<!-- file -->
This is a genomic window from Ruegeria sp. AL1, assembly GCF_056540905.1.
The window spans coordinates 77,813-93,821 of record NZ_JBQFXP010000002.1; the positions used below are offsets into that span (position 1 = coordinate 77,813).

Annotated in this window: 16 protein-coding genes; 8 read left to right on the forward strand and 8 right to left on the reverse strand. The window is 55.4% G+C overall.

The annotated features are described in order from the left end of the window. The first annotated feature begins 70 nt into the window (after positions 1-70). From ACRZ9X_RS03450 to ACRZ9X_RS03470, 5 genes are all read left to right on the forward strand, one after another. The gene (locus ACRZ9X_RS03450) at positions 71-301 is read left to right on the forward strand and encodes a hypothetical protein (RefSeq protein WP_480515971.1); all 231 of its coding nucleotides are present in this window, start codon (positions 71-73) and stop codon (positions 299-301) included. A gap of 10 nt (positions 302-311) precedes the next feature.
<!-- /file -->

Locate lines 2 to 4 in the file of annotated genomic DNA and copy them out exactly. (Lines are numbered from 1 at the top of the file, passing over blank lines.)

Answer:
The window spans coordinates 77,813-93,821 of record NZ_JBQFXP010000002.1; the positions used below are offsets into that span (position 1 = coordinate 77,813).

Annotated in this window: 16 protein-coding genes; 8 read left to right on the forward strand and 8 right to left on the reverse strand. The window is 55.4% G+C overall.

The annotated features are described in order from the left end of the window. The first annotated feature begins 70 nt into the window (after positions 1-70). From ACRZ9X_RS03450 to ACRZ9X_RS03470, 5 genes are all read left to right on the forward strand, one after another. The gene (locus ACRZ9X_RS03450) at positions 71-301 is read left to right on the forward strand and encodes a hypothetical protein (RefSeq protein WP_480515971.1); all 231 of its coding nucleotides are present in this window, start codon (positions 71-73) and stop codon (positions 299-301) included. A gap of 10 nt (positions 302-311) precedes the next feature.